I agree with what you said about "For me, it's not about the originality of the concept, it's about the way in which it's used." How something is used is part of creativity and originality. Computers, aliens or spaceships are part and parcel of Science Fiction and it would be incredibly difficult to invent an original genre. I have seen this concept and I've seen it used better, and that's what my review is about.
The accoutrements of Sci-fi (robots, FTL, aliens, etc) are not the same as tropes. That's like saying a sword is a trope for a Fantasy novel. Those are props, setting elements, characters.
Tropes are conventions, things that get commonly used over and over as concepts. Like "AI becomes self-aware" or "Five man band" where there's a hero, a snarker, a smart one, a strong one and the relationship one. It's not just a character, but a common character arc. It's not just an existing item like an alien, but a plot-arc featuring aliens that is common, like the peaceful source of wisdom (ET, Yoda) or hostile (Predator, Aliens).
I've read this trope before, and better. That's a valid critique. That doesn't change the fact it's good writing, the same way Harvey's makes a good burger and isn't McDonalds. But can't we invent something that isn't a burger?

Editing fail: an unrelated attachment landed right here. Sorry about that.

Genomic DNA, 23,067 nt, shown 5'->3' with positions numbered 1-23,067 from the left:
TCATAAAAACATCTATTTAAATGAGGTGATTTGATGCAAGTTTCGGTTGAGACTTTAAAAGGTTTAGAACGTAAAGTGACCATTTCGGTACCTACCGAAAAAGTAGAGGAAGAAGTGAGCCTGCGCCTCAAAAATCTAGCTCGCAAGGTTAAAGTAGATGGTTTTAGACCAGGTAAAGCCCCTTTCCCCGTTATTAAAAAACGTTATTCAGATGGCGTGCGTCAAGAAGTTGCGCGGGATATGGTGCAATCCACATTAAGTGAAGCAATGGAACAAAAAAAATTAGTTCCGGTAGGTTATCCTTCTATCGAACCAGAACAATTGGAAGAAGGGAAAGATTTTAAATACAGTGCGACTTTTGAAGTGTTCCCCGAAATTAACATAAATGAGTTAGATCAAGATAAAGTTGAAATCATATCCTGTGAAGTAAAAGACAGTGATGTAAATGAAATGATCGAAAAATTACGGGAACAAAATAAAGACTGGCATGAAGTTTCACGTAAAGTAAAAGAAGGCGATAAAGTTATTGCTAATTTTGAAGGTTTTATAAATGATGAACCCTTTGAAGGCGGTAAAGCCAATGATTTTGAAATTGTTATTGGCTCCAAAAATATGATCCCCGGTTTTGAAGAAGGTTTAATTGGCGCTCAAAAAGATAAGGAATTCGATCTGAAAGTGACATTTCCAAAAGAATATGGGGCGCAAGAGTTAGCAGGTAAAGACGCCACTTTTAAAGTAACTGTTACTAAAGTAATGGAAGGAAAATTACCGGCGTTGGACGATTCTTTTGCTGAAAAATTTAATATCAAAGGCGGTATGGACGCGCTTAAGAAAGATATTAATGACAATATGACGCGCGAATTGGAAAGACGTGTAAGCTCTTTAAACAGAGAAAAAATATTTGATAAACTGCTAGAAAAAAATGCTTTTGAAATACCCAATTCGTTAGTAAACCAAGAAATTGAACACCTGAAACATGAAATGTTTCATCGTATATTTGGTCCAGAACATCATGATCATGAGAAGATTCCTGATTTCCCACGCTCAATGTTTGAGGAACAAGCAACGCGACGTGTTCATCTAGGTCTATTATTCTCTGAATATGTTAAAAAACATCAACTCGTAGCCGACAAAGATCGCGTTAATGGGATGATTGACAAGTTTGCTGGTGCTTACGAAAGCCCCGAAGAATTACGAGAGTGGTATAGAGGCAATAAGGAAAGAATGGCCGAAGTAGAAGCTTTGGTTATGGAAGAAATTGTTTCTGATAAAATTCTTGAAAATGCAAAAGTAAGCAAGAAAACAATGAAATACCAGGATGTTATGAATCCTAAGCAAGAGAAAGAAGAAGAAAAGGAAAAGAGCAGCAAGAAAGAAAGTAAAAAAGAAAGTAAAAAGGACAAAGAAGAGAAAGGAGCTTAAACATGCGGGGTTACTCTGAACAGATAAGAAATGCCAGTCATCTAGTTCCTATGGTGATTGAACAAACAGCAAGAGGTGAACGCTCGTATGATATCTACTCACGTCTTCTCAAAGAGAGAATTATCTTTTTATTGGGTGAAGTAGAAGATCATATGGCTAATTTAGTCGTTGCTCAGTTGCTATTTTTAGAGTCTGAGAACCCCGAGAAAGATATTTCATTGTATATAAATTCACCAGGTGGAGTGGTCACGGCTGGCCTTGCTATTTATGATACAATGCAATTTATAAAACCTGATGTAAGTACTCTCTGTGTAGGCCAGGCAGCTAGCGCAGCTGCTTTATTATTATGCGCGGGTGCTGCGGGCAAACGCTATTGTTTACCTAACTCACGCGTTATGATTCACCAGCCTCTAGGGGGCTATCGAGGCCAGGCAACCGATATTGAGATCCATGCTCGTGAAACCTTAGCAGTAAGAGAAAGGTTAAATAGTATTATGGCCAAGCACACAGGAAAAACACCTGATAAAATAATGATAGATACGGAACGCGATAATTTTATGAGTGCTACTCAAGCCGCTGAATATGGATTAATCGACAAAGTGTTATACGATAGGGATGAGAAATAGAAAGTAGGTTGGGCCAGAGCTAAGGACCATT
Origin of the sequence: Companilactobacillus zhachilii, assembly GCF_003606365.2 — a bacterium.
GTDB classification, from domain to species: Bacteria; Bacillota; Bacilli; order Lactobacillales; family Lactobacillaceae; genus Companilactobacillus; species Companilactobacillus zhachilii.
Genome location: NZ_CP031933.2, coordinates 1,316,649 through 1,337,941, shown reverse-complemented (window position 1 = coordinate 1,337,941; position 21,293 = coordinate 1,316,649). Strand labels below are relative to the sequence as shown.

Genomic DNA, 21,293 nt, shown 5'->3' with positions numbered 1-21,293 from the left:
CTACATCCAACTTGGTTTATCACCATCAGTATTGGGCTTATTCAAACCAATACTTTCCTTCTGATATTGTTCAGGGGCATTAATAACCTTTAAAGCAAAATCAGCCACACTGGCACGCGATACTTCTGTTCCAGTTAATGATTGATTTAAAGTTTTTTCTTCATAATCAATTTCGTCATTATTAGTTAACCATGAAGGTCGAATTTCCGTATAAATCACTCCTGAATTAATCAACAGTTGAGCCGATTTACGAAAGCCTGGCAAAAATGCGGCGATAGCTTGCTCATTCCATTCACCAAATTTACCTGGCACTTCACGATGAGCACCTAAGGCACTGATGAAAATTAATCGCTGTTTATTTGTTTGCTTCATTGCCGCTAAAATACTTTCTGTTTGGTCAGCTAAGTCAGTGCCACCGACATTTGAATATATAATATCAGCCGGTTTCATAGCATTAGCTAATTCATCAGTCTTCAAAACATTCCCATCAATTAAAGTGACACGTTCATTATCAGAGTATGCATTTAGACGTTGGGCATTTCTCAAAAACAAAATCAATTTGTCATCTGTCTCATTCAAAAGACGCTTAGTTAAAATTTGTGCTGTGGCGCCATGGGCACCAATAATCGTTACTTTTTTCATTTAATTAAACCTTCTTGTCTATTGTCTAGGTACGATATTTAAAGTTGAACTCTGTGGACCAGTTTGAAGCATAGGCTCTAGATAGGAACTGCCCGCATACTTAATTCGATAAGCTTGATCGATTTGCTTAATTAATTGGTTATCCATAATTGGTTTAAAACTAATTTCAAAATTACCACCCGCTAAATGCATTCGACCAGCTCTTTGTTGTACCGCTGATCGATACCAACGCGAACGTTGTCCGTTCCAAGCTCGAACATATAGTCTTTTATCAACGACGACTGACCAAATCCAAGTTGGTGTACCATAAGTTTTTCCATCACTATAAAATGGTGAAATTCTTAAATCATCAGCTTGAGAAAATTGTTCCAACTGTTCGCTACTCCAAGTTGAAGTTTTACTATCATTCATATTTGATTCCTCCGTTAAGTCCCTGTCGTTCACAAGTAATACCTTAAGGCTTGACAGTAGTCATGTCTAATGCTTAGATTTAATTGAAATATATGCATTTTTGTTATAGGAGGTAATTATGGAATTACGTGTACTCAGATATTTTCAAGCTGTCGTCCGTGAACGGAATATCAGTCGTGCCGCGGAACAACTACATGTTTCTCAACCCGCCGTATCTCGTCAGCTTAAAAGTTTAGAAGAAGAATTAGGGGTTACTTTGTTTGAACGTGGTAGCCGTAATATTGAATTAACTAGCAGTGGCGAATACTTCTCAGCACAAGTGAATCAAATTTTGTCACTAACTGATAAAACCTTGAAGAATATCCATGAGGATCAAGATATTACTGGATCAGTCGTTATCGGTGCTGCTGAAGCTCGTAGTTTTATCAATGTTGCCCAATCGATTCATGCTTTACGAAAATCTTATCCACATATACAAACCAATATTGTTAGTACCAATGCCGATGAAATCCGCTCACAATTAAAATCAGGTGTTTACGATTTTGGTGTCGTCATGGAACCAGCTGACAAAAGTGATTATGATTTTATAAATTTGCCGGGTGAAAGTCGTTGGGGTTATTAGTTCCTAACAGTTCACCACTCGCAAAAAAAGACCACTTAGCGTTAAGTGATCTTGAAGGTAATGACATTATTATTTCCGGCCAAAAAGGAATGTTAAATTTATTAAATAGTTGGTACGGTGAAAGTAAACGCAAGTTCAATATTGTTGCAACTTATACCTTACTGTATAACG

I don't make assumptions about other people's reviews. I saw people were enjoying something and I was looking for something good to read. It is good to read, just not something I can personally enjoy because of over-exposure to similar things. That's worth saying for people who have similar exposure, or want to check it out to see if they disagree. That's why I strive for intellectually honest and emotionally honest reviews, so people always know where I stand and why. My reviews have a character which I am being true to by saying what would bother me about this story and what I like about it.
I look at "Worm" which has a new take on superhero fiction on a regular basis -- there are tons of superhero stories and somehow Wildbow invents superpowers I've never heard of or never would have imagined using the way it is in that story. It takes on the tropes of superheroes and puts them on their head -- while faithfully following other tropes. It's layered and nuanced to a rare degree. That's five star writing.
I think "Starwalker" comes close to 4 stars for its writing -- but I can't rate it that because I didn't enjoy it. It's like eating a burger every day for a week, by Friday you want something new. Could be the best burger of the week, but it had the misfortune of showing up on Friday instead of being the first burger I ever tasted. At least I can take that step of being self-aware and saying "This is probably good to other people, but here's why I didn't like it." There will be people that agree and people who don't, because that part is subjective.
On the objective side of technique, it's excellent. I've never had to give a purely subjective criticism and do a star rating -- usually I stay fairly objective about structure. So I didn't do the stars.